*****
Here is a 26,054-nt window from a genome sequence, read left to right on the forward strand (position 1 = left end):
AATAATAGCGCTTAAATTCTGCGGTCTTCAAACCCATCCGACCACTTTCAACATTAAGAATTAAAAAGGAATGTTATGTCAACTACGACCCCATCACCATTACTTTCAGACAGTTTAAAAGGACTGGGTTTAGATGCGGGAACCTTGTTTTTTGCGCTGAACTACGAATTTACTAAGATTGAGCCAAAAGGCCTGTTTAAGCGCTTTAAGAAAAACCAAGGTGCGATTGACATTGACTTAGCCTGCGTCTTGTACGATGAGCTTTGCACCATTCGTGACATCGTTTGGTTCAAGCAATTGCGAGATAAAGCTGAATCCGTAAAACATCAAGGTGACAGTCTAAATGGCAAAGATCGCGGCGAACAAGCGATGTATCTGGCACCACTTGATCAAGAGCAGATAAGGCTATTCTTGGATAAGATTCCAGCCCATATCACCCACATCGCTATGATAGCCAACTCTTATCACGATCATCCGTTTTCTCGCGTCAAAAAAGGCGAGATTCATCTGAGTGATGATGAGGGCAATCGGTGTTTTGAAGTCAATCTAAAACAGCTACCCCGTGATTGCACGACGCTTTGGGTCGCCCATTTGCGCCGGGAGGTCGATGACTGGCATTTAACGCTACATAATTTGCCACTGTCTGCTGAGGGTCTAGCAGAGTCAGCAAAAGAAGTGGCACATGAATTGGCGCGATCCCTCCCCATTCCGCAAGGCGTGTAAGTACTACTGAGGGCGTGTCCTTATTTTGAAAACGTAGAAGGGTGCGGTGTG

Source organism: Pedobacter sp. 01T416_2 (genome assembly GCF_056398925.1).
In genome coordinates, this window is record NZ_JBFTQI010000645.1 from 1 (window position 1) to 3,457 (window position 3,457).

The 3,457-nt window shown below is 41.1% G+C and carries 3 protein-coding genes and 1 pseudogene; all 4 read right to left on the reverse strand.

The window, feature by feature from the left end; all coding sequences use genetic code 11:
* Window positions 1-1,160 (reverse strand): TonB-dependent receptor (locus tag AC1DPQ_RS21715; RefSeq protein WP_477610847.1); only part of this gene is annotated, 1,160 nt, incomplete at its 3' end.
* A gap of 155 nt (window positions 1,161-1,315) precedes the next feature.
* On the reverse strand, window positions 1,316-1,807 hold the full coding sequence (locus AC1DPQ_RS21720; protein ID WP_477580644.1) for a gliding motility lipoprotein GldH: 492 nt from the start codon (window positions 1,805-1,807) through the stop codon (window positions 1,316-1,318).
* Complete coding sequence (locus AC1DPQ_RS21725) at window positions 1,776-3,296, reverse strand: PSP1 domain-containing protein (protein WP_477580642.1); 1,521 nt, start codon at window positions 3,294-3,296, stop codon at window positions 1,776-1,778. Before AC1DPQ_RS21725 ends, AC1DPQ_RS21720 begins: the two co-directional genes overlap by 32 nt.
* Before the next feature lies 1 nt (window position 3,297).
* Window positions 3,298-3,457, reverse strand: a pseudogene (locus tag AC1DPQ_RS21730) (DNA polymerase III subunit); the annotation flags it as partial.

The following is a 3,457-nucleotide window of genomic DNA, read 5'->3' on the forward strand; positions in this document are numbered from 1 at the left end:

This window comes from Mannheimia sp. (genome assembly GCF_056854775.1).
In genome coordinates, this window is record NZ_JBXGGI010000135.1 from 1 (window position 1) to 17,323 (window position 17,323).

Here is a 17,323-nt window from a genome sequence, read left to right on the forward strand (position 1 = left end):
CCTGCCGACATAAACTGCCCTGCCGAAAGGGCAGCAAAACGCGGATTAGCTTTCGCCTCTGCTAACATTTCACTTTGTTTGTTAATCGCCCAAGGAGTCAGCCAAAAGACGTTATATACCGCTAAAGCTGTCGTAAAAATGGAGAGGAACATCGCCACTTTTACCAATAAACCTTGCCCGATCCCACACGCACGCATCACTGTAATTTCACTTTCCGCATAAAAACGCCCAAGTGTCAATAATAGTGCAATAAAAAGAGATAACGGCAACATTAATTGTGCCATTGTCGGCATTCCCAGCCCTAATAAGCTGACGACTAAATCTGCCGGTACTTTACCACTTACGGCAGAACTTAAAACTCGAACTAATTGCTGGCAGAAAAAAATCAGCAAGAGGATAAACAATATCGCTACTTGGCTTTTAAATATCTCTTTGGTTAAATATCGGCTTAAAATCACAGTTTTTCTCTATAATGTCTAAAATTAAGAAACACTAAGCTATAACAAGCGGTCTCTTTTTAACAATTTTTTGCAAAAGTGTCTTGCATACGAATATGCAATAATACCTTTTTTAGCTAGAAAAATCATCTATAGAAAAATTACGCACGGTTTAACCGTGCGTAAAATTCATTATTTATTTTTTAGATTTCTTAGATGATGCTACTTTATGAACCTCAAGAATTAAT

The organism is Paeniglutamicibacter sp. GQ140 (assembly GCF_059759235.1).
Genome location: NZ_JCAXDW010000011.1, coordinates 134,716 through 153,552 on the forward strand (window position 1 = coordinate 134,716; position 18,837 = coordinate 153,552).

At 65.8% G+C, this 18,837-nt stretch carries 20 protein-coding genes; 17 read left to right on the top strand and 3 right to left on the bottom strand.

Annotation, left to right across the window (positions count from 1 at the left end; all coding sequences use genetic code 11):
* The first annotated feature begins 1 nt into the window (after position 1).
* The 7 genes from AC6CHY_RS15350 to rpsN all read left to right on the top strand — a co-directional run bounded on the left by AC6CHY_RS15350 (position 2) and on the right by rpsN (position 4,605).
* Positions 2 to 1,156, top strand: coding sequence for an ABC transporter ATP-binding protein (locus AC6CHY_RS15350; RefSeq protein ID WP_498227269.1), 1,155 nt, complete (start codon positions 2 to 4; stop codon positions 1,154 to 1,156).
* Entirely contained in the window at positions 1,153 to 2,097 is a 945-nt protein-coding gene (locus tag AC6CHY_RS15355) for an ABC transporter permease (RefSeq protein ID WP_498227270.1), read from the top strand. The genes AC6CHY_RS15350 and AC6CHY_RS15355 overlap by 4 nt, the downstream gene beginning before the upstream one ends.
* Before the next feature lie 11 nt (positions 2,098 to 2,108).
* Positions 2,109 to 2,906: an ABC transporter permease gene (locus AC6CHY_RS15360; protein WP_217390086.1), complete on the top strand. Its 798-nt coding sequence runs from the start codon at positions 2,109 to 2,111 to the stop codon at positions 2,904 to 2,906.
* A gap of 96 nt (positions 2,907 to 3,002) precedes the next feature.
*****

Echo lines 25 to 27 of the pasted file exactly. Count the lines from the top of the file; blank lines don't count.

* Entirely contained in the window at positions 1,153 to 2,097 is a 945-nt protein-coding gene (locus tag AC6CHY_RS15355) for an ABC transporter permease (RefSeq protein ID WP_498227270.1), read from the top strand. The genes AC6CHY_RS15350 and AC6CHY_RS15355 overlap by 4 nt, the downstream gene beginning before the upstream one ends.
* Before the next feature lie 11 nt (positions 2,098 to 2,108).
* Positions 2,109 to 2,906: an ABC transporter permease gene (locus AC6CHY_RS15360; protein WP_217390086.1), complete on the top strand. Its 798-nt coding sequence runs from the start codon at positions 2,109 to 2,111 to the stop codon at positions 2,904 to 2,906.